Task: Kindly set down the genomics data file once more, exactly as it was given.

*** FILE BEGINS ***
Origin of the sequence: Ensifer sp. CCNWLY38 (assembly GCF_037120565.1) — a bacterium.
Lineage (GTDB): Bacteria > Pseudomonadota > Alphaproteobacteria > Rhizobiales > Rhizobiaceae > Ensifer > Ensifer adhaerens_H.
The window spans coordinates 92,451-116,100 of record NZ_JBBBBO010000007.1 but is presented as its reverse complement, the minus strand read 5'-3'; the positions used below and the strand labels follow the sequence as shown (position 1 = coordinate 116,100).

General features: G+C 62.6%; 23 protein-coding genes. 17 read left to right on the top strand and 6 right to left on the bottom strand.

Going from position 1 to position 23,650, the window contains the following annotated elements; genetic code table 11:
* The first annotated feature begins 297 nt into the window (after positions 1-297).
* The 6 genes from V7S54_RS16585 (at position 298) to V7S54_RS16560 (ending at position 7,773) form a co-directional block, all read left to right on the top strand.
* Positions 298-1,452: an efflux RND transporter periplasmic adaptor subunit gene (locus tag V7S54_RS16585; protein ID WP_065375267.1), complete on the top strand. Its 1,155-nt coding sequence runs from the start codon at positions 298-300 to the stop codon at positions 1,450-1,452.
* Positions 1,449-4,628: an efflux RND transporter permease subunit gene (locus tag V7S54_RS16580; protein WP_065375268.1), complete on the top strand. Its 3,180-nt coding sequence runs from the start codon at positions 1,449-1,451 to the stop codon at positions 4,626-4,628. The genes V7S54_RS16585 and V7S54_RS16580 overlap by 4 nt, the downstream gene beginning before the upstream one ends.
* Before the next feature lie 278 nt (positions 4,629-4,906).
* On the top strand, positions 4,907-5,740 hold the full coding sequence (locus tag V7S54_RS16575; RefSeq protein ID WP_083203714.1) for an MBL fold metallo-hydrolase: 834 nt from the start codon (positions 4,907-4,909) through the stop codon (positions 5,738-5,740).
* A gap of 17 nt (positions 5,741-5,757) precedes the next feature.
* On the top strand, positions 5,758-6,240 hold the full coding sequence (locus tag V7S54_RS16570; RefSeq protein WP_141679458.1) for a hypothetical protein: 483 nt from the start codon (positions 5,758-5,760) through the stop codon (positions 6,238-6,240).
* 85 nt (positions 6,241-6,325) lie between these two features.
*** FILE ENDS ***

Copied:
Origin of the sequence: Ensifer sp. CCNWLY38 (assembly GCF_037120565.1) — a bacterium.
Lineage (GTDB): Bacteria > Pseudomonadota > Alphaproteobacteria > Rhizobiales > Rhizobiaceae > Ensifer > Ensifer adhaerens_H.
The window spans coordinates 92,451-116,100 of record NZ_JBBBBO010000007.1 but is presented as its reverse complement, the minus strand read 5'-3'; the positions used below and the strand labels follow the sequence as shown (position 1 = coordinate 116,100).

General features: G+C 62.6%; 23 protein-coding genes. 17 read left to right on the top strand and 6 right to left on the bottom strand.

Going from position 1 to position 23,650, the window contains the following annotated elements; genetic code table 11:
* The first annotated feature begins 297 nt into the window (after positions 1-297).
* The 6 genes from V7S54_RS16585 (at position 298) to V7S54_RS16560 (ending at position 7,773) form a co-directional block, all read left to right on the top strand.
* Positions 298-1,452: an efflux RND transporter periplasmic adaptor subunit gene (locus tag V7S54_RS16585; protein ID WP_065375267.1), complete on the top strand. Its 1,155-nt coding sequence runs from the start codon at positions 298-300 to the stop codon at positions 1,450-1,452.
* Positions 1,449-4,628: an efflux RND transporter permease subunit gene (locus tag V7S54_RS16580; protein WP_065375268.1), complete on the top strand. Its 3,180-nt coding sequence runs from the start codon at positions 1,449-1,451 to the stop codon at positions 4,626-4,628. The genes V7S54_RS16585 and V7S54_RS16580 overlap by 4 nt, the downstream gene beginning before the upstream one ends.
* Before the next feature lie 278 nt (positions 4,629-4,906).
* On the top strand, positions 4,907-5,740 hold the full coding sequence (locus tag V7S54_RS16575; RefSeq protein ID WP_083203714.1) for an MBL fold metallo-hydrolase: 834 nt from the start codon (positions 4,907-4,909) through the stop codon (positions 5,738-5,740).
* A gap of 17 nt (positions 5,741-5,757) precedes the next feature.
* On the top strand, positions 5,758-6,240 hold the full coding sequence (locus tag V7S54_RS16570; RefSeq protein WP_141679458.1) for a hypothetical protein: 483 nt from the start codon (positions 5,758-5,760) through the stop codon (positions 6,238-6,240).
* 85 nt (positions 6,241-6,325) lie between these two features.